A Beginner’s Guide to Your First Pride

Donald McElveen, Staff Writer

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For the past few years, the beginning of June has marked the beginning of a joyous worldwide celebration known as Pride. Also known as Gay Pride, Pride is a celebratory response to the discrimination and oppression that afflict LGBTQ+ individuals worldwide, and a way to uplift the community in a positive and welcoming manner.. Pride is equal parts protest, party, and moment of reflection. It’s a time to honor our past, celebrate our present, and work towards a brighter future. There are celebrations all over the DMV to commemorate Gay Pride Month, so as a Pride vet, I’m going to give anyone new to the celebration some tips on how to celebrate in the best way possible.

If you go to the parade, be careful: The parade is one of the best parts of Pride, but it’s also the one that holds the most risk. Make sure you stay with your group, keep valuables in a not so easy place to get ahold of and bring any necessary protection you can. Don’t forget to wear lots of sunscreen, and bring water because it WILL get hot, and you don’t want to pass out from heat exhaustion. Map out how you’re getting to and leaving the parade beforehand, including any stops you may make along the way. Watching the parade towards the beginning is better if you get there earlier, but the later you are the better it is to camp out towards the end. Be prepared for large crowds. The Pride parade can be fun and exciting, but it can also make things a little cramped and uncomfortable.

Find other activities to celebrate: While the parade is the most well-known event, Pride lasts for the entire month, so there’s tons of stuff you can do all month long. In DC alone there’s the Pride Festival, The Capital Pride Concert, the Block Party, and many other smaller events. Rockville is a hub for LGBTQ+ activities here in Maryland, and usually is home to many youth pride events. If you want something a little more private, organize a little party or brunch with your friends to celebrate, or have a Queer Character Movie Night every Friday of June. You don’t just have to go to the parade to celebrate Pride.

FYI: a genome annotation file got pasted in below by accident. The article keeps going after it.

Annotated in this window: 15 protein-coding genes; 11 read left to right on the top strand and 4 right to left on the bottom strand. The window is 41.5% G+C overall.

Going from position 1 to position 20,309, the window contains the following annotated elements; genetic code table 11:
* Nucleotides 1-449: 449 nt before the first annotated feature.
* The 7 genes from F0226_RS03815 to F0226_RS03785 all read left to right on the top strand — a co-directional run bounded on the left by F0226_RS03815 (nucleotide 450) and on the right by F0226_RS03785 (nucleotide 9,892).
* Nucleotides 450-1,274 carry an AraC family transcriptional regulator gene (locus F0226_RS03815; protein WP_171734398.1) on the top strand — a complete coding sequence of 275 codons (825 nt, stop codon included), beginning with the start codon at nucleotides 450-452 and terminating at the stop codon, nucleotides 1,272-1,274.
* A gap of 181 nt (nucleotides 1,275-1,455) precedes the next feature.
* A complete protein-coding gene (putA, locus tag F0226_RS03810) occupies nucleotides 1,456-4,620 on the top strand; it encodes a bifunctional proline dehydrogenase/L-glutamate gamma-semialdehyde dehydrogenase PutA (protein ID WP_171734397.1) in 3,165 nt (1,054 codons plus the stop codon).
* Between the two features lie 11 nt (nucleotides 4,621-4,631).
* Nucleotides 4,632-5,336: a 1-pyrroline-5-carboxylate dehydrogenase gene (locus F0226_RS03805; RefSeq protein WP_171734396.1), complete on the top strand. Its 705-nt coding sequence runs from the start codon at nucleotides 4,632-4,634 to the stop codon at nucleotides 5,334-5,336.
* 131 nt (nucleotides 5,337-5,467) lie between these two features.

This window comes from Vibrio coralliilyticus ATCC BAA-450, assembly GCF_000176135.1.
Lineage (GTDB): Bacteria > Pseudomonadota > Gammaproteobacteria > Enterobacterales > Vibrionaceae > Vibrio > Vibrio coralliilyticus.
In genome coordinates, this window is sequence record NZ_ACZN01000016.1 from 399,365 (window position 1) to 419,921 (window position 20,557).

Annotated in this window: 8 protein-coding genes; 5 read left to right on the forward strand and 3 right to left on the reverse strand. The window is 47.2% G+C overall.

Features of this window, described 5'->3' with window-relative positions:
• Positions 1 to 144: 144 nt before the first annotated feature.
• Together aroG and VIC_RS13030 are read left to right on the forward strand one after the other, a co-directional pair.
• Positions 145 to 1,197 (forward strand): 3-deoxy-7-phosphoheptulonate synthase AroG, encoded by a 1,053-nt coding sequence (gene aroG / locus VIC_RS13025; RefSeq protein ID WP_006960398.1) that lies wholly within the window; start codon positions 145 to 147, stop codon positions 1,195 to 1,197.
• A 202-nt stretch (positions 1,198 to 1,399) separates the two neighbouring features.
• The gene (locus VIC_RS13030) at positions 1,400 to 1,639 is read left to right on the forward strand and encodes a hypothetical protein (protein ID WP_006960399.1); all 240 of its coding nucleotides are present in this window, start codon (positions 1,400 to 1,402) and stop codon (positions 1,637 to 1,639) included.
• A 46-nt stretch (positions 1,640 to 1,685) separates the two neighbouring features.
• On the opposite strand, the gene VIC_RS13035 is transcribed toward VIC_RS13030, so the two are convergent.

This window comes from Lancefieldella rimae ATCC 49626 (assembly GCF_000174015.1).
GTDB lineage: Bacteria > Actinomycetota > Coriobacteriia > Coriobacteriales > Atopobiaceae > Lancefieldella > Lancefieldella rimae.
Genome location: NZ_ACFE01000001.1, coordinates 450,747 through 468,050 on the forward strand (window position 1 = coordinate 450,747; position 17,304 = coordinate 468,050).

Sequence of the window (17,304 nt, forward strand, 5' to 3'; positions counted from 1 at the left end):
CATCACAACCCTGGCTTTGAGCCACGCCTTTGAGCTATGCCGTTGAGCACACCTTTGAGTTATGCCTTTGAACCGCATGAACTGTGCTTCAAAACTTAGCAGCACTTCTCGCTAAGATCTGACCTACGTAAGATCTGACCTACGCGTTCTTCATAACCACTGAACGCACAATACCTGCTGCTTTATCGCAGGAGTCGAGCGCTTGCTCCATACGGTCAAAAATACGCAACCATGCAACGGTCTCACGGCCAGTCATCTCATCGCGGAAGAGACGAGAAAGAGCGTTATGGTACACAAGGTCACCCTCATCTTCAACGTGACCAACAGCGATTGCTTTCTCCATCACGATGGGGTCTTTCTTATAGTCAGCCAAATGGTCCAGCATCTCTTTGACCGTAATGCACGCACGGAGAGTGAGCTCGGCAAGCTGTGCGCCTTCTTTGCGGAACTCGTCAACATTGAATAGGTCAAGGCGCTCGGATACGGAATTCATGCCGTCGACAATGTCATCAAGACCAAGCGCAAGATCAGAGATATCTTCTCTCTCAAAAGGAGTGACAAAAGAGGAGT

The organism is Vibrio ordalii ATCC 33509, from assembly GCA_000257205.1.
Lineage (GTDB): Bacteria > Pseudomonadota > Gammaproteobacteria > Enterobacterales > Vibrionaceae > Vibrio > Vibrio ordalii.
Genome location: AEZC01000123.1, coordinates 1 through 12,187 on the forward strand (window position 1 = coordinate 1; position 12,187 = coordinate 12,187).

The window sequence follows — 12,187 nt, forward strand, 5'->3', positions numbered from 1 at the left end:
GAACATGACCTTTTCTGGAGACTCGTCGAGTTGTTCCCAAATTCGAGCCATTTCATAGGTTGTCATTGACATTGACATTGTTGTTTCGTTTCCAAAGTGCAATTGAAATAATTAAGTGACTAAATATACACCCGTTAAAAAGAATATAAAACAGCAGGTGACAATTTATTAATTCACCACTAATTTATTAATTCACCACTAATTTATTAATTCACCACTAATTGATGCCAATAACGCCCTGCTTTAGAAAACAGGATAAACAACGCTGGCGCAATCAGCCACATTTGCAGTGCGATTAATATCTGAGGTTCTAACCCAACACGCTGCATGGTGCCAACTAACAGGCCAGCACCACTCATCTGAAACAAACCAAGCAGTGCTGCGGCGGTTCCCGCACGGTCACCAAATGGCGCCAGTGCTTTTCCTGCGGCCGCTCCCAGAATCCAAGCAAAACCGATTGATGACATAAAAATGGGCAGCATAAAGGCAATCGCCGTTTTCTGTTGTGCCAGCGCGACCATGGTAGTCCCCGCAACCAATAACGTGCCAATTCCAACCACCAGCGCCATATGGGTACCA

If you’re not out, don’t sweat it: Many people think that because “IT’S PRIDE!!” they have to come out or come out in the most extravagant way possible. Come out in your own time. Yes, Pride is a time for raising awareness and embracing the parts of each other that make us different, but coming out is completely personal. You don’t have to walk out the house waving a 10-foot rainbow flag to be valid. Take it slow, and make sure you’re in a safe situation before you come out. Like I said previously, try to find your own personal way to celebrate pride that doesn’t put you in harm’s way.